My copy of the Book of Common Prayer -- along with most other copies, I would presume -- hints that one could read/say/sing all the psalms in a month.
For example, prior to Psalm 1 is the tantalizing rubric: "First Day: Morning Prayer." Skipping ahead to Psalm 6 we read, "First Day: Evening Prayer."
So this is all very good, but what had bothered me until tonight was the absence of a 31st day ("Thirtieth Day: Evening Prayer" includes psalms 147-150, the end of the Psalter).
I had proposed varying solutions myself, none of which was very satisfactory. Maybe one just doesn't do psalms at the end of a long month -- a little liturgical break. Perhaps, I mused, one reads the apocryphal Psalm 151, twice? Or it could be choristers' choice! Aleatoric psalm singing?
All of these theories were quickly put to rest tonight when I came across an instruction in the 1662 BCP:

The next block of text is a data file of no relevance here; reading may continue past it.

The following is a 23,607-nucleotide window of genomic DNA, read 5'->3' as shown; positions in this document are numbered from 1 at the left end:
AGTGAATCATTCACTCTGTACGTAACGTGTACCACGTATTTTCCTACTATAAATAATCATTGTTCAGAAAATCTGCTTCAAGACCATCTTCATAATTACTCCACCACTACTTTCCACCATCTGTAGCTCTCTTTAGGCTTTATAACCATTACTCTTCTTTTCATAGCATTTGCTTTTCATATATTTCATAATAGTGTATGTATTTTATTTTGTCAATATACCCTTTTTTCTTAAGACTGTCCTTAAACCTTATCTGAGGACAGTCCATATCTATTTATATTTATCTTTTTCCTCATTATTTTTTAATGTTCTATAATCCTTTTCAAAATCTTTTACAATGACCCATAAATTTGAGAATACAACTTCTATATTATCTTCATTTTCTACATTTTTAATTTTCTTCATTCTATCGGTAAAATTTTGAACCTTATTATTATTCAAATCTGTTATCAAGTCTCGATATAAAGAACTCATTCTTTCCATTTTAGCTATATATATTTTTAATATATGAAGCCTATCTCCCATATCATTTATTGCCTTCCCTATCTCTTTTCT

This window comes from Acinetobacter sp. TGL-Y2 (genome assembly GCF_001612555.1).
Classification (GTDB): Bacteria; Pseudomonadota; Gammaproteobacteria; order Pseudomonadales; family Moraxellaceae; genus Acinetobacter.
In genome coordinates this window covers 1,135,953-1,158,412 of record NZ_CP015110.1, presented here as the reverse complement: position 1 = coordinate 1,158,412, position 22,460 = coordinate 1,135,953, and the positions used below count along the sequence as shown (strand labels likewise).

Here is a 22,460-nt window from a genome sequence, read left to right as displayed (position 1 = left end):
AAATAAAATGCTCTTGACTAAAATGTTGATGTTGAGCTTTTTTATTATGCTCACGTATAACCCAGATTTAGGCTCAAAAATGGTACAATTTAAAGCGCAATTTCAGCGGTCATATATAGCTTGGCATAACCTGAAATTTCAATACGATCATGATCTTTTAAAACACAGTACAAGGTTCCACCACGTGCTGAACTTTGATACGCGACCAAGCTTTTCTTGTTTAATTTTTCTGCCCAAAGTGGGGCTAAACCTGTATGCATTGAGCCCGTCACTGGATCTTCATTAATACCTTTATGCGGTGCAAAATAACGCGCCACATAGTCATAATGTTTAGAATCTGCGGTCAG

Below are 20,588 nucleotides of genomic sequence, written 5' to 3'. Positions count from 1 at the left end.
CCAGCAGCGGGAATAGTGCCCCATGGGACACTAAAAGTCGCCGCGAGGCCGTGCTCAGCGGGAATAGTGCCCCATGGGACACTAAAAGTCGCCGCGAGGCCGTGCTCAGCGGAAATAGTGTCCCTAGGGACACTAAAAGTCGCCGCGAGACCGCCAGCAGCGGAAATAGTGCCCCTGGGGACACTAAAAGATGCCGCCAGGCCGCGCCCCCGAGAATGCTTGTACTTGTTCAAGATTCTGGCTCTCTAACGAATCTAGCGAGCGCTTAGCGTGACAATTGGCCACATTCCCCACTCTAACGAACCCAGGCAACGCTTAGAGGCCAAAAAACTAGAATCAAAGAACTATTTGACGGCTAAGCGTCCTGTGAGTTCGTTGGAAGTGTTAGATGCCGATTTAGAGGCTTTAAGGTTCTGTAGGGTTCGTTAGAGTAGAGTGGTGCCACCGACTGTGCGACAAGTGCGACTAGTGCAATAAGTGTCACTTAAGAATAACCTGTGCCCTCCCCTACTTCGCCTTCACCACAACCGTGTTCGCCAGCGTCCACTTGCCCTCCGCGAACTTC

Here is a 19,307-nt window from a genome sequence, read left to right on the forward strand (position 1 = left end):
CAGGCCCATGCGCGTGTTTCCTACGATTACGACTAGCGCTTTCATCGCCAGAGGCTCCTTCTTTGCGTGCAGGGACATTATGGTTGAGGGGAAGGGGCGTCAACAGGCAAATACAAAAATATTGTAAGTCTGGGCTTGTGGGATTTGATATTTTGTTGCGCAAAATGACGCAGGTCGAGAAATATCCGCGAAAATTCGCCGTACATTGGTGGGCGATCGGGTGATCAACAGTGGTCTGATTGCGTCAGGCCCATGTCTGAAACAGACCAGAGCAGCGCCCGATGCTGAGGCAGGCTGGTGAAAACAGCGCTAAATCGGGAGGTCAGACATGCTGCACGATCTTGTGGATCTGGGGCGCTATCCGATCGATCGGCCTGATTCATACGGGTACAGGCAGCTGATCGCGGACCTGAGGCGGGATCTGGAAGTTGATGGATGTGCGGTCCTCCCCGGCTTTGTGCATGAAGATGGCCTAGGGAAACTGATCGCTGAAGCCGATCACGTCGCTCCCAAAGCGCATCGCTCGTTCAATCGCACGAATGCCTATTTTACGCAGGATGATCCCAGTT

And, whereas January, March, May, July, August, October, and December have one-and-thirty days apiece; It is ordered, that the same Psalms shall be read the last day of the said months, which were read the day before: so that the Psalter may begin again the first day of the next month ensuing.
Well said, and a good solution to boot!
Why is this hint absent from the 1979 book I wonder? If the rubrics for complete monthly recitation are interspersed with the psalms themselves, why wouldn't it be explained anywhere?
If Charles Mortimer Guilbert knew how much sleep I would lose over this, I think he might have put in a little note.
Heck, I'll even write one in BCP "Contemporary:"
In months with thirty-one days, January, March, May, July, August, October, and December, the same Psalms should be read on the last day as were read the day before, so that the Psalter begins again on the first day of the following month.
Pathetic. Clearly I've just founded the traditional-language rubric movement.
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